The Debate Between Buying a Used vs a New Car

The Debate Between Buying a Used vs a New Car

There are many factors that should be considered when it comes to buying a car. Do you need a beater or a luxury vehicle, two seats or 10, electric or gas? Perhaps the greatest question of them all, though, is whether you should buy new or used. There are pros and cons to both options, and ultimately it boils down to personal circumstances and preferences. 

With that said, here are some of the primary things that should be taken into consideration when one goes about purchasing a transportation vehicle.

Consider Your Budget

It’s important to start your car-buying journey with the understanding that, regardless of what kind of deal you find, your car will ultimately prove to be an expense and a liability. Cars infamously don’t hold value. In fact, according to Carfax, new cars, in particular, can lose as much as 20% of their value in the first year after purchase, and a car continues to rapidly decline in value after that. 

In other words, your car is an expense, whether it’s new or used. With that in mind, make sure to go into your purchase with a budget in mind. Calculate your cash flow and make sure that you know what kind of payment you can afford. 

Also, be careful to consider long-term costs and short-term costs. How much money can you put down on a vehicle today? How much can you pay on a monthly basis? How long of a loan can you reasonably set up? It’s wise to remember the 20/4/10 rule: put 20% down, take out a loan for no more than four years, and make sure your total monthly car expenses don’t add up to more than 10% of your gross income.

If you find that your budget is tight, you can also look for other areas of spending to cut back on. For instance, if you drop several thousand dollars a year on vacations, you can get a cheap RV and go on vacations for pennies on the dollar, thus freeing up money for a monthly car payment. 

Remember Price Versus Value

As you go about sorting through your budget, remember that there are two sides to car buying finances. The price of the car is important to consider. Can you afford a $40,000 new car? What about a $15,000 used car?

Separately, though, make sure to consider value. That is, what are you getting for your money — regardless of if your car is new or used? For instance, if a car is worth $40,000 but you spend $45,000 on it, that’s a bad value. If a used car is worth $15,000 and you spend $12,000 on it, that’s a good value. Use tools like Kelley Blue Book and Edmunds to understand the value of the vehicles that you’re considering.

Do Your Research Beforehand

Research is always critical when deciding between a new and used car. If you’re going with a used car, you’re going to want to study how to look for the signs of a bad repair and ensure that you have a mechanic ready to check the car.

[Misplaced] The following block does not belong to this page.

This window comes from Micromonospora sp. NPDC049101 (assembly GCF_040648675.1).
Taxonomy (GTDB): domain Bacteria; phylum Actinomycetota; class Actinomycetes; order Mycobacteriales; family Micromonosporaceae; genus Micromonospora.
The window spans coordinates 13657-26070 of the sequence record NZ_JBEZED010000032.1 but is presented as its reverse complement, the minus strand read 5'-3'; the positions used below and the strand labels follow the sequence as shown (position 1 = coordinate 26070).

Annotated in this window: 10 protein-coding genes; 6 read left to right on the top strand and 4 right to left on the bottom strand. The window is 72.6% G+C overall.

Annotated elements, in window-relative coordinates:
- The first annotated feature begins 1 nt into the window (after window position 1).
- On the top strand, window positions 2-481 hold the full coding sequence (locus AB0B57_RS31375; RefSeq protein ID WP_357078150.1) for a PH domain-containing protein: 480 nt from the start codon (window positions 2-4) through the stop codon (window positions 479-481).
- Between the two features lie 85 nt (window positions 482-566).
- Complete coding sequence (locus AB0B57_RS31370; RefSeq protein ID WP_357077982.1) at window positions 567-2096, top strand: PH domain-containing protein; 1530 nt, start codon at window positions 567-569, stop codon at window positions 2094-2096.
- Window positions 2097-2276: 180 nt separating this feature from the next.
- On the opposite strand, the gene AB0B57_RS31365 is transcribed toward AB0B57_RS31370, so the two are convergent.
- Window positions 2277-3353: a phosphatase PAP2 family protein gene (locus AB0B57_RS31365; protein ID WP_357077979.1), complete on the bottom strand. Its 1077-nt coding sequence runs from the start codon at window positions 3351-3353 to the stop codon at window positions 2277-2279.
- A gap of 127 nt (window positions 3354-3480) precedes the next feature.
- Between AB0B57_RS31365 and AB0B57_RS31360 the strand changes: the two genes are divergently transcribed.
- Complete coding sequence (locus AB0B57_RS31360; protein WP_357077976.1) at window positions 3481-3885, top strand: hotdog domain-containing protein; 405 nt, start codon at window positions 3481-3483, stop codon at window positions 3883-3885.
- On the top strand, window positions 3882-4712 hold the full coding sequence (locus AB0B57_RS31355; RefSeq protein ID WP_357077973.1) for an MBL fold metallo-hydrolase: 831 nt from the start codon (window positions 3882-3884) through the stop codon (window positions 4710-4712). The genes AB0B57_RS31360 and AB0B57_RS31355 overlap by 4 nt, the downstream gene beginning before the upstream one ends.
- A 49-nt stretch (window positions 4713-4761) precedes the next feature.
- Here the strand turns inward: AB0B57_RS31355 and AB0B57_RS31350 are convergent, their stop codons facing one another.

If you get a new car, though, you still want to do your homework. Make sure to see what a fair price is, what warranties are available, and if you can find any sales or specials before you shop.

Do You Want Maintenance or Repairs?

When debating new or used cars, make sure to consider whether you want to deal with repairs or not. While a used car may be cheaper, you also will likely end up investing more money in repairs down the road. Remember that you’ll still need to budget for maintenance either way, though. 

Think About Reliability

A new car will typically be more reliable than an older one. It’s just common sense. However, take the time to research the dependability of a specific make and model before committing. For instance, you may find a five-year-old car that has a stellar track record, whereas a brand new car may have terrible reliability reviews. 

In other words, don’t assume that new automatically means reliable. Take all of the factors into consideration.

Gauge Wants and Needs

Finally, take the time to consider what is a want and what is a need. Five seats to fit your family in the vehicle is a need. A spoiler or a sky blue color are wants. If you separate your wants from your needs, it can be easier to decide if you can compromise on your wants in order to get whatever used car is available to meet your needs or if you absolutely need to opt for a new vehicle right out of the gate. 

New or Used? That is the Question.

Whether you’re a parent searching for a larger vehicle, an entrepreneur looking to impress clients with your ride, a college kid hunting for cheap transportation to and from campus, or any other prospective car buyer, make sure to carefully consider your options before you sign onto a new or a used car.

There are plenty of considerations, and each situation is unique. If you start with your budget, gauge wants and needs, and do your research as you go, though, you’ll be able to whittle down your options and ultimately make the choice between a new and a used vehicle.

Image Source: Pexels

Frankie Wallace
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